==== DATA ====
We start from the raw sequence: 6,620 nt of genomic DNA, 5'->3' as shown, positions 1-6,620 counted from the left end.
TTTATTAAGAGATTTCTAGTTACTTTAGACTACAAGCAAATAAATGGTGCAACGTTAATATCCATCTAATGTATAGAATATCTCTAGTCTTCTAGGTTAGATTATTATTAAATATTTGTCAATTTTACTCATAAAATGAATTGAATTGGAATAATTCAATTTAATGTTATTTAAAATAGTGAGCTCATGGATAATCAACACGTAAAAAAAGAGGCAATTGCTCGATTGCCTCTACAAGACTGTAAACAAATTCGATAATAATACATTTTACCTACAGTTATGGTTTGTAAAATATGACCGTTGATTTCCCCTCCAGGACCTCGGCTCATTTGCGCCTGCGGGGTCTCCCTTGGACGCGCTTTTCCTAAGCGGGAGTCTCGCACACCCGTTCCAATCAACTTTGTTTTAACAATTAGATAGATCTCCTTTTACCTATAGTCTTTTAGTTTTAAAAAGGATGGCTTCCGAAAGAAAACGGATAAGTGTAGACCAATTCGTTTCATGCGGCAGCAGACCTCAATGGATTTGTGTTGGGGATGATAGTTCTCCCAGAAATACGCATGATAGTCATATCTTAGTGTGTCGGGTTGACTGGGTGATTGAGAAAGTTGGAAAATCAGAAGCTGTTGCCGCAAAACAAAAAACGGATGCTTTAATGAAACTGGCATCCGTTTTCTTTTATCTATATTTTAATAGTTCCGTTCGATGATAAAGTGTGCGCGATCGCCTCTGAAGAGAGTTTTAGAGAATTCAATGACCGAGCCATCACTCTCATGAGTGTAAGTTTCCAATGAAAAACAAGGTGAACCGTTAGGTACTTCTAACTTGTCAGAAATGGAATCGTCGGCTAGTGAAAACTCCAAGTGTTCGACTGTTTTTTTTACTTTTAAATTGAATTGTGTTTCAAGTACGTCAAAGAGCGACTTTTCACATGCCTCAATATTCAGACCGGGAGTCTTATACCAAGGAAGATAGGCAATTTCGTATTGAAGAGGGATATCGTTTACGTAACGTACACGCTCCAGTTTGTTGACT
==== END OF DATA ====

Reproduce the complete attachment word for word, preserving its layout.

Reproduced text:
We start from the raw sequence: 6,620 nt of genomic DNA, 5'->3' as shown, positions 1-6,620 counted from the left end.
TTTATTAAGAGATTTCTAGTTACTTTAGACTACAAGCAAATAAATGGTGCAACGTTAATATCCATCTAATGTATAGAATATCTCTAGTCTTCTAGGTTAGATTATTATTAAATATTTGTCAATTTTACTCATAAAATGAATTGAATTGGAATAATTCAATTTAATGTTATTTAAAATAGTGAGCTCATGGATAATCAACACGTAAAAAAAGAGGCAATTGCTCGATTGCCTCTACAAGACTGTAAACAAATTCGATAATAATACATTTTACCTACAGTTATGGTTTGTAAAATATGACCGTTGATTTCCCCTCCAGGACCTCGGCTCATTTGCGCCTGCGGGGTCTCCCTTGGACGCGCTTTTCCTAAGCGGGAGTCTCGCACACCCGTTCCAATCAACTTTGTTTTAACAATTAGATAGATCTCCTTTTACCTATAGTCTTTTAGTTTTAAAAAGGATGGCTTCCGAAAGAAAACGGATAAGTGTAGACCAATTCGTTTCATGCGGCAGCAGACCTCAATGGATTTGTGTTGGGGATGATAGTTCTCCCAGAAATACGCATGATAGTCATATCTTAGTGTGTCGGGTTGACTGGGTGATTGAGAAAGTTGGAAAATCAGAAGCTGTTGCCGCAAAACAAAAAACGGATGCTTTAATGAAACTGGCATCCGTTTTCTTTTATCTATATTTTAATAGTTCCGTTCGATGATAAAGTGTGCGCGATCGCCTCTGAAGAGAGTTTTAGAGAATTCAATGACCGAGCCATCACTCTCATGAGTGTAAGTTTCCAATGAAAAACAAGGTGAACCGTTAGGTACTTCTAACTTGTCAGAAATGGAATCGTCGGCTAGTGAAAACTCCAAGTGTTCGACTGTTTTTTTTACTTTTAAATTGAATTGTGTTTCAAGTACGTCAAAGAGCGACTTTTCACATGCCTCAATATTCAGACCGGGAGTCTTATACCAAGGAAGATAGGCAATTTCGTATTGAAGAGGGATATCGTTTACGTAACGTACACGCTCCAGTTTGTTGACT